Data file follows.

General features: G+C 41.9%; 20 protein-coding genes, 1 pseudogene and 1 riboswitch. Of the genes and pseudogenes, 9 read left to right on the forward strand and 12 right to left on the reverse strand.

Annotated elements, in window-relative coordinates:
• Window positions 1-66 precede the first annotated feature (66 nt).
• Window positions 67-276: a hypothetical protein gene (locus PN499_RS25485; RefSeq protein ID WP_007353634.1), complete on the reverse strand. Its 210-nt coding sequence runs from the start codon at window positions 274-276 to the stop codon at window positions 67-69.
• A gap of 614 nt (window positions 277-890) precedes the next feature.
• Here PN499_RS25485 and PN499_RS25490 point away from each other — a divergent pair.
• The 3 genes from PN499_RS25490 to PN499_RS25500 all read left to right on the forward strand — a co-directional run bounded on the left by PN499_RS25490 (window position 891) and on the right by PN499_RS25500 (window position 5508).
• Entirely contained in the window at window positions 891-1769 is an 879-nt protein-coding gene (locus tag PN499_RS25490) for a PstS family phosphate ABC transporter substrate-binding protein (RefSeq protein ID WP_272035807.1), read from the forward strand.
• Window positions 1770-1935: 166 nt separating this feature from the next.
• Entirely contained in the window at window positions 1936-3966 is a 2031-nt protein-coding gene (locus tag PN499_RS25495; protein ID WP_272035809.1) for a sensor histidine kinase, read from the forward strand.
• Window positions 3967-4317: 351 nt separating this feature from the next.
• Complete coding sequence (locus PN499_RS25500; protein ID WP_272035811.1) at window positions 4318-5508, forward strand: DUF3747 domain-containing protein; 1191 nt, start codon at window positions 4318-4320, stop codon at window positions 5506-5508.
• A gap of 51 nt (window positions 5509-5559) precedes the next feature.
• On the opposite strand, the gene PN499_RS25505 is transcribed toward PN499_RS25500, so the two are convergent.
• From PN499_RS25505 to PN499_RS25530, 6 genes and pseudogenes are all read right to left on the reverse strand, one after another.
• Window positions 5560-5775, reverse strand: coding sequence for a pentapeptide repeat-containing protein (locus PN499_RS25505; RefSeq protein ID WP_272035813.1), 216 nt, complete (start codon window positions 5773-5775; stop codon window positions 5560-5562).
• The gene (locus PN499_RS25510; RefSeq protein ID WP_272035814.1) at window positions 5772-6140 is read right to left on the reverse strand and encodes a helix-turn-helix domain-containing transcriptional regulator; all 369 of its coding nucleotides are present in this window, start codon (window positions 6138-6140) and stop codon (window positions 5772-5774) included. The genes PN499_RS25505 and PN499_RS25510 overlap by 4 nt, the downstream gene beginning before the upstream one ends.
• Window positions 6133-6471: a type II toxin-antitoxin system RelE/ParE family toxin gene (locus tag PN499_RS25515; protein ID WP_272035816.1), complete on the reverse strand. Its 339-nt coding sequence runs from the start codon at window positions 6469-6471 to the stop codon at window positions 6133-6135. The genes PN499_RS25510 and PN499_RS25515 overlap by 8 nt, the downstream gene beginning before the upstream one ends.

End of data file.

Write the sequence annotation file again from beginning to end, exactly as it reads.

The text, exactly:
General features: G+C 41.9%; 20 protein-coding genes, 1 pseudogene and 1 riboswitch. Of the genes and pseudogenes, 9 read left to right on the forward strand and 12 right to left on the reverse strand.

Annotated elements, in window-relative coordinates:
• Window positions 1-66 precede the first annotated feature (66 nt).
• Window positions 67-276: a hypothetical protein gene (locus PN499_RS25485; RefSeq protein ID WP_007353634.1), complete on the reverse strand. Its 210-nt coding sequence runs from the start codon at window positions 274-276 to the stop codon at window positions 67-69.
• A gap of 614 nt (window positions 277-890) precedes the next feature.
• Here PN499_RS25485 and PN499_RS25490 point away from each other — a divergent pair.
• The 3 genes from PN499_RS25490 to PN499_RS25500 all read left to right on the forward strand — a co-directional run bounded on the left by PN499_RS25490 (window position 891) and on the right by PN499_RS25500 (window position 5508).
• Entirely contained in the window at window positions 891-1769 is an 879-nt protein-coding gene (locus tag PN499_RS25490) for a PstS family phosphate ABC transporter substrate-binding protein (RefSeq protein ID WP_272035807.1), read from the forward strand.
• Window positions 1770-1935: 166 nt separating this feature from the next.
• Entirely contained in the window at window positions 1936-3966 is a 2031-nt protein-coding gene (locus tag PN499_RS25495; protein ID WP_272035809.1) for a sensor histidine kinase, read from the forward strand.
• Window positions 3967-4317: 351 nt separating this feature from the next.
• Complete coding sequence (locus PN499_RS25500; protein ID WP_272035811.1) at window positions 4318-5508, forward strand: DUF3747 domain-containing protein; 1191 nt, start codon at window positions 4318-4320, stop codon at window positions 5506-5508.
• A gap of 51 nt (window positions 5509-5559) precedes the next feature.
• On the opposite strand, the gene PN499_RS25505 is transcribed toward PN499_RS25500, so the two are convergent.
• From PN499_RS25505 to PN499_RS25530, 6 genes and pseudogenes are all read right to left on the reverse strand, one after another.
• Window positions 5560-5775, reverse strand: coding sequence for a pentapeptide repeat-containing protein (locus PN499_RS25505; RefSeq protein ID WP_272035813.1), 216 nt, complete (start codon window positions 5773-5775; stop codon window positions 5560-5562).
• The gene (locus PN499_RS25510; RefSeq protein ID WP_272035814.1) at window positions 5772-6140 is read right to left on the reverse strand and encodes a helix-turn-helix domain-containing transcriptional regulator; all 369 of its coding nucleotides are present in this window, start codon (window positions 6138-6140) and stop codon (window positions 5772-5774) included. The genes PN499_RS25505 and PN499_RS25510 overlap by 4 nt, the downstream gene beginning before the upstream one ends.
• Window positions 6133-6471: a type II toxin-antitoxin system RelE/ParE family toxin gene (locus tag PN499_RS25515; protein ID WP_272035816.1), complete on the reverse strand. Its 339-nt coding sequence runs from the start codon at window positions 6469-6471 to the stop codon at window positions 6133-6135. The genes PN499_RS25510 and PN499_RS25515 overlap by 8 nt, the downstream gene beginning before the upstream one ends.